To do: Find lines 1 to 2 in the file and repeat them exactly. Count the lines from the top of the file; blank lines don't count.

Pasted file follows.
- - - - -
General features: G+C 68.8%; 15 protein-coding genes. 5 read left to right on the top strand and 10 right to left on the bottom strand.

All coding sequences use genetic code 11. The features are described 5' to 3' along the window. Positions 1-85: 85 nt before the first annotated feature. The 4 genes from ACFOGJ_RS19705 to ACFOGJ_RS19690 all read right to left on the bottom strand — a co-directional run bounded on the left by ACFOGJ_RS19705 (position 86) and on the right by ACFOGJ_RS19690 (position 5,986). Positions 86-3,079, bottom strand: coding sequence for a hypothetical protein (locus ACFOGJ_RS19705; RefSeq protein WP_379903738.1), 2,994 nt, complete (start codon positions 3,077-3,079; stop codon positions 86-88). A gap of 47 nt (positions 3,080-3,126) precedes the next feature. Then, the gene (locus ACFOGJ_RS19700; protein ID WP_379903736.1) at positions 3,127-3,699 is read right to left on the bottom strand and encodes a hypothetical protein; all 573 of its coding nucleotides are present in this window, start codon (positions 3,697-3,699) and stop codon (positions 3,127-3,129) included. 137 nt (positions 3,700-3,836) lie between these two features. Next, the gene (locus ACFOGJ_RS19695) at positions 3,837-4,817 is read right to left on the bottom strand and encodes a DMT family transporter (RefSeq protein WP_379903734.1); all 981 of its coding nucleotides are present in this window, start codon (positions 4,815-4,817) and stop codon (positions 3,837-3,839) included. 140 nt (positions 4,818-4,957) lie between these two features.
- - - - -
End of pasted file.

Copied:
General features: G+C 68.8%; 15 protein-coding genes. 5 read left to right on the top strand and 10 right to left on the bottom strand.

All coding sequences use genetic code 11. The features are described 5' to 3' along the window. Positions 1-85: 85 nt before the first annotated feature. The 4 genes from ACFOGJ_RS19705 to ACFOGJ_RS19690 all read right to left on the bottom strand — a co-directional run bounded on the left by ACFOGJ_RS19705 (position 86) and on the right by ACFOGJ_RS19690 (position 5,986). Positions 86-3,079, bottom strand: coding sequence for a hypothetical protein (locus ACFOGJ_RS19705; RefSeq protein WP_379903738.1), 2,994 nt, complete (start codon positions 3,077-3,079; stop codon positions 86-88). A gap of 47 nt (positions 3,080-3,126) precedes the next feature. Then, the gene (locus ACFOGJ_RS19700; protein ID WP_379903736.1) at positions 3,127-3,699 is read right to left on the bottom strand and encodes a hypothetical protein; all 573 of its coding nucleotides are present in this window, start codon (positions 3,697-3,699) and stop codon (positions 3,127-3,129) included. 137 nt (positions 3,700-3,836) lie between these two features. Next, the gene (locus ACFOGJ_RS19695) at positions 3,837-4,817 is read right to left on the bottom strand and encodes a DMT family transporter (RefSeq protein WP_379903734.1); all 981 of its coding nucleotides are present in this window, start codon (positions 4,815-4,817) and stop codon (positions 3,837-3,839) included. 140 nt (positions 4,818-4,957) lie between these two features.